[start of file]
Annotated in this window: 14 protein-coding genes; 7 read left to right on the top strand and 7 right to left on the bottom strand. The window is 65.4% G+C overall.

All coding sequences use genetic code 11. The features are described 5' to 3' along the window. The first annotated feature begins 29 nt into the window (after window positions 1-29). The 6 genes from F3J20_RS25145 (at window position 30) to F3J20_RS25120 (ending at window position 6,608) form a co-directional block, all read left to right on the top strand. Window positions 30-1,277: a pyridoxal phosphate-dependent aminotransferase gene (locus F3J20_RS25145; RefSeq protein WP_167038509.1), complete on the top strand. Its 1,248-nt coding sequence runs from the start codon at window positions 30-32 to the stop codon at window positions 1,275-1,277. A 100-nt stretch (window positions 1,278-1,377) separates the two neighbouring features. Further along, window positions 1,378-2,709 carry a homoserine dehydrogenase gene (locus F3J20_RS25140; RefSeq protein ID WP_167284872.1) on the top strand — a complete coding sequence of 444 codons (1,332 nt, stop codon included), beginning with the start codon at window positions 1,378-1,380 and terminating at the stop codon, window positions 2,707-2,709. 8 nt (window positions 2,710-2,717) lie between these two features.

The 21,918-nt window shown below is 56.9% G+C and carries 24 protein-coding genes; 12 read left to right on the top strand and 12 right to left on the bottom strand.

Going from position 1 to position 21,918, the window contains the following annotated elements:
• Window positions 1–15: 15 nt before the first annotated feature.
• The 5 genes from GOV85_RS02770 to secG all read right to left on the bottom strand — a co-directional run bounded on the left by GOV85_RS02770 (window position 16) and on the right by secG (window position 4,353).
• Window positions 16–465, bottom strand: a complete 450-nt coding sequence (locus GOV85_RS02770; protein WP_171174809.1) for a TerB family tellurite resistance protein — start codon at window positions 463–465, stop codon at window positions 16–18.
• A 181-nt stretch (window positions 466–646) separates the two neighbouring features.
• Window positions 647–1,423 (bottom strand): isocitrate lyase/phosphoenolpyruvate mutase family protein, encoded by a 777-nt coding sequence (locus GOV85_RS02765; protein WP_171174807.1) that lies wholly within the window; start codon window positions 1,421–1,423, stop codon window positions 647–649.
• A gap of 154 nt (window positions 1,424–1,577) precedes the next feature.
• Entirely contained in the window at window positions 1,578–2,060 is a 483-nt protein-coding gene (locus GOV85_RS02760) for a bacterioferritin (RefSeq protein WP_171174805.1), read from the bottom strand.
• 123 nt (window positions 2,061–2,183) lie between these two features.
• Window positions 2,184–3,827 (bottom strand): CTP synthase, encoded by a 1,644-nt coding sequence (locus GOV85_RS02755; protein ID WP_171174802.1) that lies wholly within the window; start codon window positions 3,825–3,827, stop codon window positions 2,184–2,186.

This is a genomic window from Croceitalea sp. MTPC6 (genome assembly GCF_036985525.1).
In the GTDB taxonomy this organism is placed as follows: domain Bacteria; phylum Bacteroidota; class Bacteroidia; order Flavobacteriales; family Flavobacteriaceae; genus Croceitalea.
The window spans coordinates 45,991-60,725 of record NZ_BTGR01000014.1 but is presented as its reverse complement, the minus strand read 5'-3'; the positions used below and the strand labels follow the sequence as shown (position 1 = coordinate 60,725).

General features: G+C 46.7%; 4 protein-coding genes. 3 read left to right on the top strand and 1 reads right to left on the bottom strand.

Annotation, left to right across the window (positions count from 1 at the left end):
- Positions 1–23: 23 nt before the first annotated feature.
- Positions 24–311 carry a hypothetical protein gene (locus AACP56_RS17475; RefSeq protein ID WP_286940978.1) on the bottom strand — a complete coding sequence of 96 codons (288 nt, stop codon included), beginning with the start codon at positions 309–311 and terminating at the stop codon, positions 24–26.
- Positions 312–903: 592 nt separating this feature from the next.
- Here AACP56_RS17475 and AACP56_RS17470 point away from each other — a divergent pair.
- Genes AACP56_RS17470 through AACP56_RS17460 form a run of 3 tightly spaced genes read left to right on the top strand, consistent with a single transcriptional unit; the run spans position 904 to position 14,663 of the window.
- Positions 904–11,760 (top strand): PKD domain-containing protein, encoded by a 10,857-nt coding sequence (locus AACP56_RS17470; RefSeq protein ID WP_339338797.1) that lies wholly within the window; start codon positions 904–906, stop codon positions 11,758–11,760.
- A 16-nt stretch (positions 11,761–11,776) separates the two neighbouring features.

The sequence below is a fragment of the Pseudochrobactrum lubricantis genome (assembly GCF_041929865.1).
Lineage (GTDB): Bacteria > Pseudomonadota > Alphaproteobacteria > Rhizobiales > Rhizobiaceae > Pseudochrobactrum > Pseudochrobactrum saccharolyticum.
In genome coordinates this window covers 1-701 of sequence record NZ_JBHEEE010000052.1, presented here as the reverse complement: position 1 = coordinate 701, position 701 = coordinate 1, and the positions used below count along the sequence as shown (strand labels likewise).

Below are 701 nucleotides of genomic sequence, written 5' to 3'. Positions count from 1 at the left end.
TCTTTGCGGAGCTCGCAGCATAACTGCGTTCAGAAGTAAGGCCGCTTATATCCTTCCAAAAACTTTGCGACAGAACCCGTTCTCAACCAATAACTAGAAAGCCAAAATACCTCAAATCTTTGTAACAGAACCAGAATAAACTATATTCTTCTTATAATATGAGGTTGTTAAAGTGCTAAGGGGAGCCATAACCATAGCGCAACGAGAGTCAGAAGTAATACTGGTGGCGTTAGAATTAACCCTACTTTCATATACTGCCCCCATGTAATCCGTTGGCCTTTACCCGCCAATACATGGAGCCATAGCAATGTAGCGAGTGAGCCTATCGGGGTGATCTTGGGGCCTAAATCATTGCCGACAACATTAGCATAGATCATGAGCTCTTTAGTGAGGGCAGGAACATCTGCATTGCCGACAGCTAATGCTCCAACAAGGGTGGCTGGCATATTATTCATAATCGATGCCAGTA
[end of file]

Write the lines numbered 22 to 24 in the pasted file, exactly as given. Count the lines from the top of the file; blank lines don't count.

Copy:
- Here AACP56_RS17475 and AACP56_RS17470 point away from each other — a divergent pair.
- Genes AACP56_RS17470 through AACP56_RS17460 form a run of 3 tightly spaced genes read left to right on the top strand, consistent with a single transcriptional unit; the run spans position 904 to position 14,663 of the window.
- Positions 904–11,760 (top strand): PKD domain-containing protein, encoded by a 10,857-nt coding sequence (locus AACP56_RS17470; RefSeq protein ID WP_339338797.1) that lies wholly within the window; start codon positions 904–906, stop codon positions 11,758–11,760.